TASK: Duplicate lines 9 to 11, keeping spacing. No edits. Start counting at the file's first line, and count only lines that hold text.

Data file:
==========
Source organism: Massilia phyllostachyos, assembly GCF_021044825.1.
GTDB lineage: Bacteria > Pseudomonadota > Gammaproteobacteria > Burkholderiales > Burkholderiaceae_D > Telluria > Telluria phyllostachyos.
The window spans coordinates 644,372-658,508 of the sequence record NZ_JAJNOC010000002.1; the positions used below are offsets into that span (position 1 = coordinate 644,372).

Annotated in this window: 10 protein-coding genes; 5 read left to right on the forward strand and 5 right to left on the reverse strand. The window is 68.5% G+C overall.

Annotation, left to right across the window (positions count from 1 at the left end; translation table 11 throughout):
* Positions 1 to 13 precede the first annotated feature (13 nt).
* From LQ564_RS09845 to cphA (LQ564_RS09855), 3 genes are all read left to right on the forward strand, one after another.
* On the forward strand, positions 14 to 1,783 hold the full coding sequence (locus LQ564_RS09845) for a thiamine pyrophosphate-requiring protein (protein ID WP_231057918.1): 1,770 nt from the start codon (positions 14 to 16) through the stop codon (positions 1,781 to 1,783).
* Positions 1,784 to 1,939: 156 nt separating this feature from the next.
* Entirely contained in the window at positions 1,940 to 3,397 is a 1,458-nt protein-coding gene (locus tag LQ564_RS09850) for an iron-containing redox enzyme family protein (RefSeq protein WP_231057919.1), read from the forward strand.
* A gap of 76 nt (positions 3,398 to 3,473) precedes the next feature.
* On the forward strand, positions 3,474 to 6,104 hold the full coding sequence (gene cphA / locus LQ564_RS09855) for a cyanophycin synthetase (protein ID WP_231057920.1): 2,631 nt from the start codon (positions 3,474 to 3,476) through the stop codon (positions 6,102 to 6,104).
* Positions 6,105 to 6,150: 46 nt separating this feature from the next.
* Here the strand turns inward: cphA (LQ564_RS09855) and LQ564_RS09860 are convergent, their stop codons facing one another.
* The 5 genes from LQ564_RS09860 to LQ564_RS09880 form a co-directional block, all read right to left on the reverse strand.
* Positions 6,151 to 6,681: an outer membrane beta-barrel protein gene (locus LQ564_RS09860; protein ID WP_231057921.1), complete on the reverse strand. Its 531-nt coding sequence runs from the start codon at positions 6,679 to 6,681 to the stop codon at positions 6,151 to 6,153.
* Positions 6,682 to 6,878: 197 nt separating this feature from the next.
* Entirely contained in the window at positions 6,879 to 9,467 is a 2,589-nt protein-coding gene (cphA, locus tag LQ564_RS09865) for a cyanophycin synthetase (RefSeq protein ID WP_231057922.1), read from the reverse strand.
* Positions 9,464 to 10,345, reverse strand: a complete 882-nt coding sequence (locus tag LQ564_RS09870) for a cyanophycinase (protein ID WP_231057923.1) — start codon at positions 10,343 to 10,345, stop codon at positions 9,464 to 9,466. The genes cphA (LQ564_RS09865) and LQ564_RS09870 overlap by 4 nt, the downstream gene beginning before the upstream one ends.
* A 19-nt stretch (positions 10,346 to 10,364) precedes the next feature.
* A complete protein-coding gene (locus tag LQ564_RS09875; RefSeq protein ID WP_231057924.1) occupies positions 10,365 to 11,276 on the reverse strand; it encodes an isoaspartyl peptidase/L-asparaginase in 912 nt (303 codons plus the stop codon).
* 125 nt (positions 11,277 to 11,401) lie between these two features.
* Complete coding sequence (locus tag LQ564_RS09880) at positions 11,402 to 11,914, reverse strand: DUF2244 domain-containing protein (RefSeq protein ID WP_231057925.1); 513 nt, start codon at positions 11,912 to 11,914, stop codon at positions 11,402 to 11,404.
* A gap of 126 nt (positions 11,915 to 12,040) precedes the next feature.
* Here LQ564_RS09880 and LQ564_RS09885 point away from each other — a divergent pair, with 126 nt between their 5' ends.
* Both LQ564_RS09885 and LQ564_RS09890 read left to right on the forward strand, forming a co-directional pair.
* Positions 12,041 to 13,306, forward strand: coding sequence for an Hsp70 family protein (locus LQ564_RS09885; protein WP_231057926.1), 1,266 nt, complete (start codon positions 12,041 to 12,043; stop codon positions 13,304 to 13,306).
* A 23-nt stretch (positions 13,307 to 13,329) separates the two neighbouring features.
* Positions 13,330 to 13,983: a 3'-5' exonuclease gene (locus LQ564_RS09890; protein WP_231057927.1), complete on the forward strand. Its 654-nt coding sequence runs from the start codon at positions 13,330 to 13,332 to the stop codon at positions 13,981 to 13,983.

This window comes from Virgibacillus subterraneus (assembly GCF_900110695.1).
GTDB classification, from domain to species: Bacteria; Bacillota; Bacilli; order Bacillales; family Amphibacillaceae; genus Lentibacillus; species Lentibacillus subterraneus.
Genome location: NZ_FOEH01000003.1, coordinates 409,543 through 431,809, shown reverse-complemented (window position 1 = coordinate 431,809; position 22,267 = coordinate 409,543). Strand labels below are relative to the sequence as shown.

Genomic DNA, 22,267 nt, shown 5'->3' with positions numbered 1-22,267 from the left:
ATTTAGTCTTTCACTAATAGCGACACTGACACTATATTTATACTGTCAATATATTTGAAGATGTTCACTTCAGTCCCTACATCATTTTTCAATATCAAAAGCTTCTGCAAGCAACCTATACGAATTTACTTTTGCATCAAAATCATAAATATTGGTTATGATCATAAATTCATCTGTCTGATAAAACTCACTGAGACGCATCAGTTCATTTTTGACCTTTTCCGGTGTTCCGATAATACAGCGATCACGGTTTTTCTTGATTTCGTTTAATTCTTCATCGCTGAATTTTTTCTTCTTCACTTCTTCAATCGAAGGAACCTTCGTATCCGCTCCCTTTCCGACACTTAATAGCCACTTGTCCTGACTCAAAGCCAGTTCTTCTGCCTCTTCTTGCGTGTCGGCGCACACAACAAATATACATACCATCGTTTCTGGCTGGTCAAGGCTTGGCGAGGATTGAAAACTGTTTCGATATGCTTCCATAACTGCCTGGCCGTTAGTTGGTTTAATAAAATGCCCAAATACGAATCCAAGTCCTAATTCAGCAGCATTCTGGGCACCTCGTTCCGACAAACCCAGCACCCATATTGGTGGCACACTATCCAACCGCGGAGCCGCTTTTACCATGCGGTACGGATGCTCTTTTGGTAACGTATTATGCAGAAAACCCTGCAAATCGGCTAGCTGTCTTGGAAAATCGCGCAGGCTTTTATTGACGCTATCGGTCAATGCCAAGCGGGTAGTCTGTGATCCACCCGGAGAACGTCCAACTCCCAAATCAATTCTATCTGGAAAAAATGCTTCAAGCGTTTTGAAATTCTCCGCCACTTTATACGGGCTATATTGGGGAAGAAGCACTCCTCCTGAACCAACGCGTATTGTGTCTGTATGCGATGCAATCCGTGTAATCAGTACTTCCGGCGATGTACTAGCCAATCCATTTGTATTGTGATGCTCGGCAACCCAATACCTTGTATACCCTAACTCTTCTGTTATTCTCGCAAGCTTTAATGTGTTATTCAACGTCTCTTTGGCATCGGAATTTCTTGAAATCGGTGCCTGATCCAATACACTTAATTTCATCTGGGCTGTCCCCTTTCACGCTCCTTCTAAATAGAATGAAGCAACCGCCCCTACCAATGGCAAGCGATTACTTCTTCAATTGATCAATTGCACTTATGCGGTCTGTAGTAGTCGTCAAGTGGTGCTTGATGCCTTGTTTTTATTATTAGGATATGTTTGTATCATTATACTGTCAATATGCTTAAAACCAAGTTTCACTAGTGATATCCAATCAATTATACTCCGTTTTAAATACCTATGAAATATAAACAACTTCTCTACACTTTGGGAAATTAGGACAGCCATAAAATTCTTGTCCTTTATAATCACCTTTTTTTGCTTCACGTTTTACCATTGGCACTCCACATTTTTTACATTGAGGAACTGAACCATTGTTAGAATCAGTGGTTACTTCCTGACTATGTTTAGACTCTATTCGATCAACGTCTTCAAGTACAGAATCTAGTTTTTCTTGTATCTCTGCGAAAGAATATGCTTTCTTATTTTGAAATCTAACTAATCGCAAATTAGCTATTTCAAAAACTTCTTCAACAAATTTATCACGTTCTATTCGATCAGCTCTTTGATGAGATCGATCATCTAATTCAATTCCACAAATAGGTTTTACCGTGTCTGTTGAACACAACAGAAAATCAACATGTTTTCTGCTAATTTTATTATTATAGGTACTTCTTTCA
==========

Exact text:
* Positions 1,784 to 1,939: 156 nt separating this feature from the next.
* Entirely contained in the window at positions 1,940 to 3,397 is a 1,458-nt protein-coding gene (locus tag LQ564_RS09850) for an iron-containing redox enzyme family protein (RefSeq protein WP_231057919.1), read from the forward strand.
* A gap of 76 nt (positions 3,398 to 3,473) precedes the next feature.